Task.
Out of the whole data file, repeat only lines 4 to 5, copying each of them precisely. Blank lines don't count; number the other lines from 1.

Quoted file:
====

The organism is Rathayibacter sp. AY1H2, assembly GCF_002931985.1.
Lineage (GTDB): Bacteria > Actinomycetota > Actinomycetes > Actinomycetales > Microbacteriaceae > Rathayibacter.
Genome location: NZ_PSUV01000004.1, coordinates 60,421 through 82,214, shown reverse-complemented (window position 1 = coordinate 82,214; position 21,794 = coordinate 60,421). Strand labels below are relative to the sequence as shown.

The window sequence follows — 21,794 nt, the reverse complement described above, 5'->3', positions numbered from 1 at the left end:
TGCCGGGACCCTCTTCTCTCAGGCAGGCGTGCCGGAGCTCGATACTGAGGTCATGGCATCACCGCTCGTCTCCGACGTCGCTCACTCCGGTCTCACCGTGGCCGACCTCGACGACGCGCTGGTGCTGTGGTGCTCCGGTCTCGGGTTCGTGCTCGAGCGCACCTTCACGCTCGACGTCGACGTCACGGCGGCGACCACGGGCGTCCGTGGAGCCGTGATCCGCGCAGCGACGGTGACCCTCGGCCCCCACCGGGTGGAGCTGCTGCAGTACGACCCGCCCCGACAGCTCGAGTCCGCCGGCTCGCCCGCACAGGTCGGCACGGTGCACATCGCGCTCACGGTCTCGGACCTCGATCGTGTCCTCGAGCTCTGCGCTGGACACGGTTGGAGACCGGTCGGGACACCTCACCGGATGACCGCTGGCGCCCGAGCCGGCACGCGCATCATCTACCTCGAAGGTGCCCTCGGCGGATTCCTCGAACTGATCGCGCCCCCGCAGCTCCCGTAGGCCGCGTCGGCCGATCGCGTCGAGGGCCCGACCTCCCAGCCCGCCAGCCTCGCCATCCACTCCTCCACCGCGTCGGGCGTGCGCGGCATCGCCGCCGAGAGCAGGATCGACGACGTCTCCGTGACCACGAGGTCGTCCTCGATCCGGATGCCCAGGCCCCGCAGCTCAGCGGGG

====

The window sequence follows — 21,794 nt, the reverse complement described above, 5'->3', positions numbered from 1 at the left end:
TGCCGGGACCCTCTTCTCTCAGGCAGGCGTGCCGGAGCTCGATACTGAGGTCATGGCATCACCGCTCGTCTCCGACGTCGCTCACTCCGGTCTCACCGTGGCCGACCTCGACGACGCGCTGGTGCTGTGGTGCTCCGGTCTCGGGTTCGTGCTCGAGCGCACCTTCACGCTCGACGTCGACGTCACGGCGGCGACCACGGGCGTCCGTGGAGCCGTGATCCGCGCAGCGACGGTGACCCTCGGCCCCCACCGGGTGGAGCTGCTGCAGTACGACCCGCCCCGACAGCTCGAGTCCGCCGGCTCGCCCGCACAGGTCGGCACGGTGCACATCGCGCTCACGGTCTCGGACCTCGATCGTGTCCTCGAGCTCTGCGCTGGACACGGTTGGAGACCGGTCGGGACACCTCACCGGATGACCGCTGGCGCCCGAGCCGGCACGCGCATCATCTACCTCGAAGGTGCCCTCGGCGGATTCCTCGAACTGATCGCGCCCCCGCAGCTCCCGTAGGCCGCGTCGGCCGATCGCGTCGAGGGCCCGACCTCCCAGCCCGCCAGCCTCGCCATCCACTCCTCCACCGCGTCGGGCGTGCGCGGCATCGCCGCCGAGAGCAGGATCGACGACGTCTCCGTGACCACGAGGTCGTCCTCGATCCGGATGCCCAGGCCCCGCAGCTCAGCGGGG